The season of speculation is in full swing ahead of a big Chinese policy meet. A date has been set, agendas distributed and speeches drafted.
On November 9, two hundred or so of the most politically influential people in the country will assemble at the Third Plenum in Beijing to discuss the future direction of China’s economy. What is known is that there will be grand bargaining between reformers and conservatives. Everything else is up in there air, with opinions based on hearsay and readings of the tea leaves.
So when an influential body that advises the government on economic policy released a report listing major reform points for consideration, hopes surged that something radical would emerge. Some of the optimism unleashed has been quite sweeping.
“The proposal is a comprehensive reform package, probably the most ambitious top-down economic reform initiative in the history of the People’s Republic of China,” Dong Tao, a Hong Kong-based economist with Credit Suisse said in a report this week.
Known as “Plan 383”, the document in question lists “three key concepts,” “eight areas of reform” and “three correlated reform combinations” that when thrown together will unleash further economic development. “This is a very reform-minded and comprehensive set of policy initiatives, exceeding our expectation and probably also the market’s expectation,” noted Dong.
Weight has been given to the report because it was drafted by the Research and Development Centre of the State Council, an influential government think tank. The lead authors are also both heavyweights. Liu He is a deputy director of China’s main economic planner and a key adviser to President Xi Jinping. Li Wei was a secretary to the former reformist premier Zhu Rongji.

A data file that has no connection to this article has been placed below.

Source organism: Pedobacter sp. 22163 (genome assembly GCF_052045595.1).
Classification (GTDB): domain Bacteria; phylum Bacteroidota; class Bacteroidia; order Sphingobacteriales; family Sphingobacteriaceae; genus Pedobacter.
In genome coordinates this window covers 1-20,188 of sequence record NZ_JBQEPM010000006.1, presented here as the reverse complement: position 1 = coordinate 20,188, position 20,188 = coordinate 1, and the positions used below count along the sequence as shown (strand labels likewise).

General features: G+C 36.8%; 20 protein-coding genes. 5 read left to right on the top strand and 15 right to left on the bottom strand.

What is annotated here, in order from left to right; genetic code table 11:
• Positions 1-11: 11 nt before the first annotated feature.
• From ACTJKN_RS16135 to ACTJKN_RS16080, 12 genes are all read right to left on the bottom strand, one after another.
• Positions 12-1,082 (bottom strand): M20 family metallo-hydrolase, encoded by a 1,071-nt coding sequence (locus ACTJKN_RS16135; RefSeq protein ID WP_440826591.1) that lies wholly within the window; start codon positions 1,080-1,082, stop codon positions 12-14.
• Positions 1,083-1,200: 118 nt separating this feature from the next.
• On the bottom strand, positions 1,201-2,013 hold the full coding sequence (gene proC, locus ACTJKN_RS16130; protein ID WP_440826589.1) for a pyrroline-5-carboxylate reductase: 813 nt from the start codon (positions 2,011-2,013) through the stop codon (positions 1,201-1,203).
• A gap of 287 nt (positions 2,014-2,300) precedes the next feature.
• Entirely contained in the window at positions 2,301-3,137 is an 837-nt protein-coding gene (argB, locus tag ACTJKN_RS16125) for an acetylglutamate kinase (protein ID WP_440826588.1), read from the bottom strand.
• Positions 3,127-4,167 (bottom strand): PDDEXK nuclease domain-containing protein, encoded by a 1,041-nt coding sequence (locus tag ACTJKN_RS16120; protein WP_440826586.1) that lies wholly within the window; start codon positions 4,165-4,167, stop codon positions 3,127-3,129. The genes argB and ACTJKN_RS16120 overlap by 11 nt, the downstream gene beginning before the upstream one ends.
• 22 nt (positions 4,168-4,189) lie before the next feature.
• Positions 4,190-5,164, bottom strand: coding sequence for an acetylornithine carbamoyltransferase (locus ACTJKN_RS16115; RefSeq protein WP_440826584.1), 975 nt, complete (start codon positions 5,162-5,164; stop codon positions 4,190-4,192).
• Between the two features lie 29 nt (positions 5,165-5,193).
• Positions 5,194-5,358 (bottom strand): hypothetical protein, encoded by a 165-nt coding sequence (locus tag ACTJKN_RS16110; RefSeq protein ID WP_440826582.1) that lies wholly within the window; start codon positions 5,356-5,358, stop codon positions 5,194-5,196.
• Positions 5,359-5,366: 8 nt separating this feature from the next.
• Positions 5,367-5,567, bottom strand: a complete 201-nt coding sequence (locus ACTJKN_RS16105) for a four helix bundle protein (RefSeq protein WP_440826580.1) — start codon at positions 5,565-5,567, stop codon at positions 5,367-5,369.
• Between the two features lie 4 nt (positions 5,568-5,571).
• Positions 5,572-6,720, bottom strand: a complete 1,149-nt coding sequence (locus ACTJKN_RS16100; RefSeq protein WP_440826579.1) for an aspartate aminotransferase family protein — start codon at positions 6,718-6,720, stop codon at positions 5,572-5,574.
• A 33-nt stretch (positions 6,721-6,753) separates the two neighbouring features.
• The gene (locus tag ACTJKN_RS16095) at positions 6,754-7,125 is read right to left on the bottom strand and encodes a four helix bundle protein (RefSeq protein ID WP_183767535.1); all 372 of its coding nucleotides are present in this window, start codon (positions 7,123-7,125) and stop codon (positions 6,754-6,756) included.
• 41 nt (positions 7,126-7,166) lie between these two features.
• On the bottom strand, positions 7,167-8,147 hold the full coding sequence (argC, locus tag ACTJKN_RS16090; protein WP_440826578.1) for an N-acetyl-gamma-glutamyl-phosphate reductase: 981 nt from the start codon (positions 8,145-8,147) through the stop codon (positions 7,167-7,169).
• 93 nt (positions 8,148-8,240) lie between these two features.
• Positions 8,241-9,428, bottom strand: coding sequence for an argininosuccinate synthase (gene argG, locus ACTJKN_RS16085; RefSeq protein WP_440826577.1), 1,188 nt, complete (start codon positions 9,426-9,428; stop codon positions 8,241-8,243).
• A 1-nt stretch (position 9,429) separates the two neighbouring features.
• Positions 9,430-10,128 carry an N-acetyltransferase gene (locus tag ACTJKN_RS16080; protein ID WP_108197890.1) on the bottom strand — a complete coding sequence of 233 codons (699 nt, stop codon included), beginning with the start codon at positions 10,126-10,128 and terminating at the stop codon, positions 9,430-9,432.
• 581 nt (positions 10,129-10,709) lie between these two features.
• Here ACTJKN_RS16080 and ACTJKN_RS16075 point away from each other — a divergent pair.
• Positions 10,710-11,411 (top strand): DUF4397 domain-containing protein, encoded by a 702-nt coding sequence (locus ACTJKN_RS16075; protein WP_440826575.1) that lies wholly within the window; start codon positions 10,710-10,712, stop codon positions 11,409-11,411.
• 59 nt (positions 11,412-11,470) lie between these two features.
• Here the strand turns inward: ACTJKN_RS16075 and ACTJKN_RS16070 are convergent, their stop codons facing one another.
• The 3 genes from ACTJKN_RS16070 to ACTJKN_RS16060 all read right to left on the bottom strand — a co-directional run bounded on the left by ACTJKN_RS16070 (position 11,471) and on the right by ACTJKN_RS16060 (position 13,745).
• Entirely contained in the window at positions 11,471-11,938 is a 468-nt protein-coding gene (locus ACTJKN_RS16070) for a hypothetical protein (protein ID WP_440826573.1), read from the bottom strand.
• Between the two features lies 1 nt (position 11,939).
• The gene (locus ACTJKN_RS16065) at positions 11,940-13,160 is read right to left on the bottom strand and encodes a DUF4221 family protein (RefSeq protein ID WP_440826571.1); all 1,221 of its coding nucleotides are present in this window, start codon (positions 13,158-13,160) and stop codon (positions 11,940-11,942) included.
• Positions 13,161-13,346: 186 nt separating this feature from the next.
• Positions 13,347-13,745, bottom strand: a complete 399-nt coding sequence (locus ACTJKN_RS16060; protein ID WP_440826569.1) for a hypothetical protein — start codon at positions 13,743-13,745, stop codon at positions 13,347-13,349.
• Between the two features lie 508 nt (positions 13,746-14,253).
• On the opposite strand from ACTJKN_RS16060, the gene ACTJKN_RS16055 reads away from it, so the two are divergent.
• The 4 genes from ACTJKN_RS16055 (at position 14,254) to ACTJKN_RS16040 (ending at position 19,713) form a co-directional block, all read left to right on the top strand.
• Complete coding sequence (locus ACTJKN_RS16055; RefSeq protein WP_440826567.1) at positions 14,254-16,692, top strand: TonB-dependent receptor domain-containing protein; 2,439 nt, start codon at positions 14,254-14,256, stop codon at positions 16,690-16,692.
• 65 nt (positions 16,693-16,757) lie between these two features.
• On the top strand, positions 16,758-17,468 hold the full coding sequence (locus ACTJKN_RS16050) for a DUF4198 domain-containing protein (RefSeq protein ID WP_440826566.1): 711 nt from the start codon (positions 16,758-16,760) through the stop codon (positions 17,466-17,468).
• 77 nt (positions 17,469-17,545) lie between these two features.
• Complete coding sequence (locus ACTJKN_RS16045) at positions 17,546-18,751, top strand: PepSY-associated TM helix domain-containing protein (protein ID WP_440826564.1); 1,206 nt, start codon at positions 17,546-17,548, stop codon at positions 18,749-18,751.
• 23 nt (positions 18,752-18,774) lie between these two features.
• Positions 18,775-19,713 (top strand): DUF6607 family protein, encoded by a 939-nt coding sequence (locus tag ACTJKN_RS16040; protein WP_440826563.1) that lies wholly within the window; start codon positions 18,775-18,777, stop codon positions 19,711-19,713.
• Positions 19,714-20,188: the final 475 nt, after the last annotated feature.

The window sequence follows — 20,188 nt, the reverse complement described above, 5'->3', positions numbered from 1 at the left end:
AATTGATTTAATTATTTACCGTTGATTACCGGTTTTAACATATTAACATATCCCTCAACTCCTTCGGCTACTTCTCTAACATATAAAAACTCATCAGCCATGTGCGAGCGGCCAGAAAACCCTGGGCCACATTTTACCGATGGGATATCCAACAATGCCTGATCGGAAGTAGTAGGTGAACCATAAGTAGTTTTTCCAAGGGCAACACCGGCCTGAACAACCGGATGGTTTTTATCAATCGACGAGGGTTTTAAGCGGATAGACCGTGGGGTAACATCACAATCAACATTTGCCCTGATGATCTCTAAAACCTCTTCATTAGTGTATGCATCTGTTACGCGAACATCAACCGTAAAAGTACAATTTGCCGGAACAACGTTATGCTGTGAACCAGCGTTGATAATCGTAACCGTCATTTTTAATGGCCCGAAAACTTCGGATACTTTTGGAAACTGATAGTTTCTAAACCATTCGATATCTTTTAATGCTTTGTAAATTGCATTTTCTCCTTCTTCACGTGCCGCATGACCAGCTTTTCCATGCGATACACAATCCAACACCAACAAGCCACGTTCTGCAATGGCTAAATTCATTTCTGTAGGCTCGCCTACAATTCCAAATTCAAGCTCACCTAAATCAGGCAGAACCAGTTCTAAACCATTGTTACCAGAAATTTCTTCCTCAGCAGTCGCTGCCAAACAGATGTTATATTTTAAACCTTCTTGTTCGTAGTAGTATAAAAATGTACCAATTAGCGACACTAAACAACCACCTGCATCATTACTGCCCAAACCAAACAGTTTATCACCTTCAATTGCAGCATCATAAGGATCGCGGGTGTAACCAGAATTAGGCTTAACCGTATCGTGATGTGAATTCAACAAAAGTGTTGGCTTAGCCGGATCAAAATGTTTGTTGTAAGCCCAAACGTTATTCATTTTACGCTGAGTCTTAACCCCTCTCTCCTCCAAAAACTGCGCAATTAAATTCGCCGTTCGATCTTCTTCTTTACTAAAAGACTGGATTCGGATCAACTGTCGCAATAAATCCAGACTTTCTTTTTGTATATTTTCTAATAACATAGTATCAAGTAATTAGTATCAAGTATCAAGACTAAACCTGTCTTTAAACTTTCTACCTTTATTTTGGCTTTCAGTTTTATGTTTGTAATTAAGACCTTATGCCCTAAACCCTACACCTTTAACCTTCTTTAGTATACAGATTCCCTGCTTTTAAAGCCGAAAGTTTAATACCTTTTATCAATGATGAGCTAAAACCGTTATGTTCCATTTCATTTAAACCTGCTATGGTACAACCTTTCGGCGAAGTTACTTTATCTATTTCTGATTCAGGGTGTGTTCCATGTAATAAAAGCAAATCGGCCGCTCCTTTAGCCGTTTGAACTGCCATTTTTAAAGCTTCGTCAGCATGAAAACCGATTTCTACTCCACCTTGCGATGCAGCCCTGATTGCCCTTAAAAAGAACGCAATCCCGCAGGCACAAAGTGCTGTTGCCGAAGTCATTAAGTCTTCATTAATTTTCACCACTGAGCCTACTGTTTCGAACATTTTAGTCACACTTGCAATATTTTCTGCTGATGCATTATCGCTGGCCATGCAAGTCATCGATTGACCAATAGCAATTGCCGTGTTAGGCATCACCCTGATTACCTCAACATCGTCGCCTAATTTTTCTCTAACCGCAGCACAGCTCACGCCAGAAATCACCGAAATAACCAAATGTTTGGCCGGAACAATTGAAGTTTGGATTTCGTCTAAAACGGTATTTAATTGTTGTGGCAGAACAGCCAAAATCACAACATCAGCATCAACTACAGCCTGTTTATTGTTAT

For many other observers, however, Plan 383 is not a sign of anything beyond that reform is now a key issue among senior policymakers. Much of its content covers topics that for the past decade have been flagged by Beijing “key” areas to be addressed, such as breaking up state monopolies and reforming land use rights, but on which there has so far been little movement. There is little in the plan to suggest this time is different as it contains no solid information, Zhou Hao, a Shanghai-based economist with ANZ, told China Economic Review.
As for the significance of Liu, while his status could be an indicator of the clout the document carries in the upper echelons of power, the reform ideas it contains are not surprising because Liu is a reformist and that is what he would be expected to include, Zhou noted.
“It’s a wish list rather than a blueprint,” Qinwei Wang, a London-based economist with Capital Economics, said of Plan 383. Wang expects the final report issued at the end of the plenum to be “less ambitious” than the proposal submitted by the Research and Development Centre.
Crucially, “there is little evidence about the political side [of reform] or the rule of law” in the document, Wang noted. Without this, there can be no meaningful progress on creating a stronger market system, changing the role of government and giving more space to private enterprises within the corporate system – the three main concepts of the plan.
Perhaps the biggest strength of Plan 383 is that is has pulled together crucial reform points into a single document for reading by top officials. This indicates that consensus on where China goes next is starting to move in one direction.
But it is just one of many documents submitted for consideration at the plenum by various agencies and interest groups. And as Zhou remarked, “it’s not clear” at all that the government will even accept its recommendations.
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